Funny, you think now, how you never gave much thought to your own brother in the years of your growing up and for the first several decades of your adult life. He was always remote, the brother you couldn’t remember outside of that one photograph, the one of you and him on the front lawn, him serious in his new school uniform, you in shorts and a jersey mom had knitted, grinning cheekily. Neither knowing what would soon come. Not funny ha-ha, or even funny peculiar; more like funny strange, the kind of off-kilter puzzlement that you call funny, even though it’s the last thing that it is.

You never know when something will be triggered. You decide, in 2018, to revisit your old boyhood home town, in the hope of finding your old school friend Stephen. Step-Hen. Henny. Henny at the school gates, mournfully, as if hating to be on this side, wanting to be on the other, going home. Who would spend his entire life in the diamond mining town. And you do go back, and he’s gone, and he’s dead. And no one really remembers him other than he was the strange man who worked in the store. You stop and try to absorb that. Henny, artistic Stephen, who could draw a pencil Father Christmas in exquisite detail in two minutes flat, worked in the general store. And you wonder what your boyhood friend was like as a grownup. Did he like a steak, a braaied chop, did he twirl pasta on a fork, do a jive on the dance floor?

But you had to make a pilgrimage while there, to the old graveyard in the desert sands outside of the town, and you step lightly towards where Phillip’s grave must be, and you see it, and it’s so small. It’s 16 months, now, since that graveside visit, but its impact on you has not dimmed. The Unknown Brother is in your thoughts every day, from that day forward, trying to know him, longing to reach out, needing to fathom, to love and regret.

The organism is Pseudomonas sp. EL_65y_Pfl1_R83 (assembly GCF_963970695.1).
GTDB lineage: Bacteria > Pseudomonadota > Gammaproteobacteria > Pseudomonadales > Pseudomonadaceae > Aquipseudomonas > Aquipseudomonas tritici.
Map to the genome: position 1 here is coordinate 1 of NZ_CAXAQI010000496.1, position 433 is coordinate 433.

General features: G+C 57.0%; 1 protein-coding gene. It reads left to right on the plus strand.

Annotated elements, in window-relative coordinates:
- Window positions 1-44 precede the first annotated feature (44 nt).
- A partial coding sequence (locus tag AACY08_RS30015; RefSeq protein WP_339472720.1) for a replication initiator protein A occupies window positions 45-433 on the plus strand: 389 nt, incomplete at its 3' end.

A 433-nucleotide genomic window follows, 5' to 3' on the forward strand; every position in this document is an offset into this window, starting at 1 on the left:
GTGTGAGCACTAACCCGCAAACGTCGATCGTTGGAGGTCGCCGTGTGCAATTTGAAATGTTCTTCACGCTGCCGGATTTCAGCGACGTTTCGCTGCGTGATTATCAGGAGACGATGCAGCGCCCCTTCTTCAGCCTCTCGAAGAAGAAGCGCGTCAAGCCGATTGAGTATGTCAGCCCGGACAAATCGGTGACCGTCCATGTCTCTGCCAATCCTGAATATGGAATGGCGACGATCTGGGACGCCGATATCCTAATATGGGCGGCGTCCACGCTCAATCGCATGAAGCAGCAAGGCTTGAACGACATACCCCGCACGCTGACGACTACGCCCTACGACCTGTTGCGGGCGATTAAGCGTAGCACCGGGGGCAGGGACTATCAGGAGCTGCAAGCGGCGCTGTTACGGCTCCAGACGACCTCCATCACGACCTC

You wonder. You wonder about what he might have liked, done, thought, hated. You think back on your own life and count all the things he’s missed. Didn’t see the Sixties, hear the Beatles, Stones or Kinks; see The Sound of Music or The Pink Panther, read Oliver Twist or watch Oliver!. Missed long hair and Woodstock (Did dad also make him have a short back and sides every Wednesday afternoon at 2?), bellbottoms and Ziggy Stardust and the Spiders from Mars. Missed Seventies disco, Nixon and Watergate, the blimmin’ army, John Lennon dying (Would he hate Mark Chapman as much as you do?). Was spared from Eighties Big Hair, missed learning to drive, marriage, kids, holidays; Putt-Putt and Trivial Pursuit, going to the movies and playing Lego with his kids. Was deprived of To Kill a Mockingbird and Catcher in the Rye, never saw Meryl Streep collect an Oscar or Marlon Brando in The Godfather. Knew nothing of Thatcher or Mandela, never met his Yorkshire cousins. Everything you haven’t missed, he has.

Would he have been any good in the kitchen, been the cook in the family like you? Known his way around a roast chuck, sought out obscure local foods when travelling, appreciated a grilled scallop, a pile of garlicky prawns, a piquant peri-peri?

Would he, like you, find solace from life’s unkindnesses in the kitchen, and in the garden? Like the garden that solitary photograph was taken in, in early 1958. With the small palm tree and the lawns and the vegetable garden and the orchard. Which, when you returned, those 15 months ago, was barren except for that small palm, now twice as tall as the house; just as Phillip’s angel was missing from his gravestone. That palm has lived through all those years and decades, when Phillip has not. In your mind’s eye, a faded photograph of a little cheeky-faced boy smiling at the camera – you – and emptiness next to you where a brother should be.